Irrigators will use Wednesday’s Murray-Darling Basin Royal Commission visit to Albury to remind South Australia the Basin Plan is bigger than one state.
The South Australian Government set up the Royal Commission in January to inquire into the operations and effectiveness of the Murray Darling Basin Plan.
It is among a growing list of inquiries and reviews into the Murray Darling Basin Plan which covers Queensland, NSW, Victoria and South Australia.
“We will be highlighting how much NSW has done, we’ll also be highlighting that it is a Basin Plan, not a South Australian Plan,” Southern Riverina Irrigators chair Gabrielle Coupland told The Border Mail.
“South Australia is trying to run their own investigation but I don’t know that it’s going to provide any more information than any of the other studies or inquiries or anything else that has been done in the past few years. It was established on political grounds.
“I think the Senate Standing Committees on Rural and Regional Affairs and Transport, or the Murray Darling Basin Authority and the Productivity Commission, those cross-state organisations, are far better placed to obtain and understand and actually make better informed recommendations about how we move forward with the Basin Plan.”
The community consultation – at the Albury Entertainment Centre between 11am-12.30pm – is one of 10 meetings across the Murray Darling Basin.
It is a Basin Plan, not a South Australian PlanGabrielle Coupland, Southern Riverina Irrigators
Senior counsel assisting the commissioner, Richard Beasley, said it was important for the Royal Commission to listen to Basin communities and see key sites first-hand.
“We are very aware that many communities in the Basin have been invited to several community consultations, and may be feeling that they’ve said all they can about the Basin Plan,” he said.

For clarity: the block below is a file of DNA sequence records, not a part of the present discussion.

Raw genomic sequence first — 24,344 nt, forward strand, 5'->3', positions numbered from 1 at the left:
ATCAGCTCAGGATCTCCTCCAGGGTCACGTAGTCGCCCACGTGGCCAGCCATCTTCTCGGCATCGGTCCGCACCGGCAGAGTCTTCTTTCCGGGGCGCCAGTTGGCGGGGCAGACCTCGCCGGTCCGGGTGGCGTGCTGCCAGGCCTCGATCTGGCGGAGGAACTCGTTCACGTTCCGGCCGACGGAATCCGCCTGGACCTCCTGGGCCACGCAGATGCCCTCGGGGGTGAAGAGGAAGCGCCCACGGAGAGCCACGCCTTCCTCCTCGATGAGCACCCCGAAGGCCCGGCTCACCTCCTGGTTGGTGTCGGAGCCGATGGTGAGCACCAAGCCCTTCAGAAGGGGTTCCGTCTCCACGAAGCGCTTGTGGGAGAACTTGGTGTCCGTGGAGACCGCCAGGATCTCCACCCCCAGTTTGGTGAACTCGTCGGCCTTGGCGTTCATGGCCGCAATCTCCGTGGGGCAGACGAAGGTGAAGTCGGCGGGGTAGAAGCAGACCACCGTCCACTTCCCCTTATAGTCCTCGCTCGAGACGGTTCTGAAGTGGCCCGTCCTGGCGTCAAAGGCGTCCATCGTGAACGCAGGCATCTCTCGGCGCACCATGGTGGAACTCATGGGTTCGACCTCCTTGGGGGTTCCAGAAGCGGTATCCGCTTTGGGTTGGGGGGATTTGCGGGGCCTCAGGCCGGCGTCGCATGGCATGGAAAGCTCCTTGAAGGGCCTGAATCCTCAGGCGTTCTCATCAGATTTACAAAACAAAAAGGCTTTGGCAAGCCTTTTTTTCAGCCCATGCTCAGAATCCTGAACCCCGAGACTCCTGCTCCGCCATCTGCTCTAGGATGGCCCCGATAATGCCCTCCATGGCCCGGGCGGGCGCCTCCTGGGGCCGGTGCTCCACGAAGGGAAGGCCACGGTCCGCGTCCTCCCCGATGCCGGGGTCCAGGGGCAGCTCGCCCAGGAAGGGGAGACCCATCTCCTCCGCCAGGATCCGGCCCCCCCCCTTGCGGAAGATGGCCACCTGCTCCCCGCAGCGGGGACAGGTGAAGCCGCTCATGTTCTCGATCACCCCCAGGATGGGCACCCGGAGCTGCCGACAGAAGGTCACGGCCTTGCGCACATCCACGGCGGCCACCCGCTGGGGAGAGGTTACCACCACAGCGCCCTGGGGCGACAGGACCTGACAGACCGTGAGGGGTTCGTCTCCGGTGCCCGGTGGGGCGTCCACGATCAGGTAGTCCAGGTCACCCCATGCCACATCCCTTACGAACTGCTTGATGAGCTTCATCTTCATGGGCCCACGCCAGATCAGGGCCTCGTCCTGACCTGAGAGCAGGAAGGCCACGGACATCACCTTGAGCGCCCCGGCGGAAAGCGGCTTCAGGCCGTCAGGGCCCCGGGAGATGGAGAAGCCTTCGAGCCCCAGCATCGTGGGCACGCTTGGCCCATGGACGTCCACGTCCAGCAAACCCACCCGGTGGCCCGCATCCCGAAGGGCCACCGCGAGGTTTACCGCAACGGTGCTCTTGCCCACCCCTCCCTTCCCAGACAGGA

“There are a number of matters of recent public debate about the Plan though, and the Royal Commission is very keen to hear what local residents, irrigators, and business owners have to say about these matters, and any other issue we are focusing on that arise from our Terms of Reference and Issues Paper.
“We anticipate the contributions of Basin communities will be a significant part of the Commission’s inquiry, and will provide important information to us about local views concerning the Basin Plan.”
NSW Water Minister Niall Blair has led the charge to address compliance and “illegal take” concerns which South Australia cited as the main reason for the Royal Commission.
Mrs Coupland said all communities wanted their best possible outcome from an imperfect plan and NSW was leading the way.
“We’ve got a pretty intense few weeks planned speaking to those people that may like some more information on what NSW has done in the space of compliance and regulation,” she said.
“Our current minister has been very strong on just making it happen.
“I think transparency is what will help us all understand what we want to achieve and whether we are achieving it.”
“That needs to apply to the environment, that needs to apply to all states, that needs to apply to irrigators.
“We all need to be accountable for what we have, how we’re using it and how we’re managing it.”
The Commission report is due on February 1, 2019.